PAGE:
Know Your Dystopias: Lazarus – Daniel Boone Regional Library

Know Your Dystopias: Lazarus

"Lazarus, Volume One" CoverIn the comic book series “Lazarus” by Greg Rucka, the world is divided into swaths of land each ruled by a different family. The nation states we currently know have been swallowed up by these families. Each territory is a feudal system with three distinct social classes — family, serfs and wastes. We do not see how the world became this way or, for example, how the Carlyle family came to control Duluth Minnesota. What we do see is a stark world of haves and have-nots where the haves use their ample resources to fight each other for more.

The central character is Forever Carlyle, the “Lazarus” of the Carlyle family. The lazarus for each family is a member chosen to represent them in combat. They have been trained their entire lives and artificially enhanced to be outstanding fighters. As Forever learns more about her family, her place in it and the way this world works she begins to question it.

With the battling clans, divided territories and palace intrigue “Lazarus,” resembles “Game of Thrones” set in a dystopian future with advanced technology and science. The feuding families and their shifting allegiances also echo the machinations of mafia stories like “The Godfather.” As we learn more about Forever’s place in the Carlyle family and how she was raised, the inhumanity of this world, even at the familial level, becomes apparent.

A revealing episode takes place in the second volume when there is a pilgrimage of sorts. Members of the waste class are flocking to be tested for the "Lazarus, Book Two" coveropportunity to “level up” to become serfs, if they have adequate skills that fit a need in the hierarchy. We see the squalor and desperation that this class lives in. It’s a stark contrast to wealth and privilege we have been shown previously as the story followed the drama surrounding the different families. It is apparent that the technological sophistication and opulence the powerful families live in comes at the expense of the lower classes.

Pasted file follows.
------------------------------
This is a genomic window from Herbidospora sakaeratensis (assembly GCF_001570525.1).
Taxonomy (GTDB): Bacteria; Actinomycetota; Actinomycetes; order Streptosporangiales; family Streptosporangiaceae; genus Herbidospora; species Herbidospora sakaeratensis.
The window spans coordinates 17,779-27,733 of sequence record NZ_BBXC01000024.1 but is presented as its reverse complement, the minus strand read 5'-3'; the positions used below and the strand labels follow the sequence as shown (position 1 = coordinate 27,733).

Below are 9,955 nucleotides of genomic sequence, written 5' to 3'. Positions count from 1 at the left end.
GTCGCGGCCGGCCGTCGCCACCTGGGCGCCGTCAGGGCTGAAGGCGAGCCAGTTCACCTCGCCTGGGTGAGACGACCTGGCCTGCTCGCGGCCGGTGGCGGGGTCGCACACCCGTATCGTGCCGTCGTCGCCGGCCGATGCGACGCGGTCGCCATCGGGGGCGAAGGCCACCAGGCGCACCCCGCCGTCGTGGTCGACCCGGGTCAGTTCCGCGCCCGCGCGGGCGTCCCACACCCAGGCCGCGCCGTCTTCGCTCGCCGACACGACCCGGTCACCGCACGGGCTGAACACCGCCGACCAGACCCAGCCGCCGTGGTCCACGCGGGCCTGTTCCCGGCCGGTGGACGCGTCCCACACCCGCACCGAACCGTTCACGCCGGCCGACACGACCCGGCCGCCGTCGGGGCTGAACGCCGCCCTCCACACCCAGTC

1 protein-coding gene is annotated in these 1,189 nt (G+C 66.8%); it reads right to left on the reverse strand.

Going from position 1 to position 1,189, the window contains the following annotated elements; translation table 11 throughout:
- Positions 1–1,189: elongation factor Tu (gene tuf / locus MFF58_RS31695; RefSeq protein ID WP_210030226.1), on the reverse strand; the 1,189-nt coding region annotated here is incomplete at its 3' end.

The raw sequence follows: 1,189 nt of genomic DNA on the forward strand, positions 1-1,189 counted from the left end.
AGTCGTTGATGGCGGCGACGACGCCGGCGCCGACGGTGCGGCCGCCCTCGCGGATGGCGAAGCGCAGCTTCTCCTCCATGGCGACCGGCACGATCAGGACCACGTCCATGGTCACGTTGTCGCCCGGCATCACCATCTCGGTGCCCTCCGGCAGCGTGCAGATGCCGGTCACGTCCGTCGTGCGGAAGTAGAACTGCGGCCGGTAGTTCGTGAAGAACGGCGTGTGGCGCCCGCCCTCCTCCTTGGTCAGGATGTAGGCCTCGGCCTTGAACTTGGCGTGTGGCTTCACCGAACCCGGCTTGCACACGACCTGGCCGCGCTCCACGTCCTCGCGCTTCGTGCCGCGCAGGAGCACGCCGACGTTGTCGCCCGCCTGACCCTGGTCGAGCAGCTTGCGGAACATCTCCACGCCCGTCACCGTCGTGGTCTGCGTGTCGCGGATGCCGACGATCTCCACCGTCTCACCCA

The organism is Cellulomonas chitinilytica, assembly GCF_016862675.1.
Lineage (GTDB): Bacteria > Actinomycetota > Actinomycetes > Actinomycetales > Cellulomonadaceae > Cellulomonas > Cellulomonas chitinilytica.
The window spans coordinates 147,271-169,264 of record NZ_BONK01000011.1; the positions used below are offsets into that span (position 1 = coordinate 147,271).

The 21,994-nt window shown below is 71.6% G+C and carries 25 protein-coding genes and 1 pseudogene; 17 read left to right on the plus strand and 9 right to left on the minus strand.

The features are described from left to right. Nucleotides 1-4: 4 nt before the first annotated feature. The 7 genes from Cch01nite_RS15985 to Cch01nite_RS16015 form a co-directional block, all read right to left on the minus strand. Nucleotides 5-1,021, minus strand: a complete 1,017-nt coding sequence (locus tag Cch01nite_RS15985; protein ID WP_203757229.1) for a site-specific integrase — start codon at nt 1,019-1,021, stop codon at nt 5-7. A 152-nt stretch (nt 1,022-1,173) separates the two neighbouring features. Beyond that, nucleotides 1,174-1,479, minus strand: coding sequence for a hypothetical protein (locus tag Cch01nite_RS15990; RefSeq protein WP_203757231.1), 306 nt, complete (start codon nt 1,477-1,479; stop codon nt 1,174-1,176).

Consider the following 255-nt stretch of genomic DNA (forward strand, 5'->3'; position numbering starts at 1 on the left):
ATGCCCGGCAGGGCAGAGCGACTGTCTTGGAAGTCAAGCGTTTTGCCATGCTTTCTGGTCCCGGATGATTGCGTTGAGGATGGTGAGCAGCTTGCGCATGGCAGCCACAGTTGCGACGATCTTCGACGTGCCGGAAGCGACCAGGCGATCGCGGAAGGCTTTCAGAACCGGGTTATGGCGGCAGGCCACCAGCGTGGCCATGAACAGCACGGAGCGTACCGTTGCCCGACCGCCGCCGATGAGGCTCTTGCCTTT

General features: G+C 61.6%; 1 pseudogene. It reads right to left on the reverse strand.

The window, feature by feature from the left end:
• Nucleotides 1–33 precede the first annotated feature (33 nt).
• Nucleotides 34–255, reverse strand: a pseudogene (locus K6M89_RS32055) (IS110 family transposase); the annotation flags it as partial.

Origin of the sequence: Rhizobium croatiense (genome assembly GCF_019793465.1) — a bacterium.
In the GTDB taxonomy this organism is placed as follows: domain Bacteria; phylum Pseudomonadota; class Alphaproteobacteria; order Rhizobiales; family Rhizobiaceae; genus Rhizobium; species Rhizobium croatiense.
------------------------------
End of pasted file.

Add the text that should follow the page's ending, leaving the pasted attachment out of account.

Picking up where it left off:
Greg Rucka said in an interview a few years ago that “Lazarus” had changed from a dystopian science fiction story to a documentary. Social commentary aside, this is a pretty fun read. It is full of the kind of speculative technological advances that is a hallmark of a lot of good Science Fiction. It also has a lot of intrigue, action and plot twists that keep you guessing. The series isn’t over yet. We don’t know how it will end, but hopefully with the world turning in a new direction.

Leave a Reply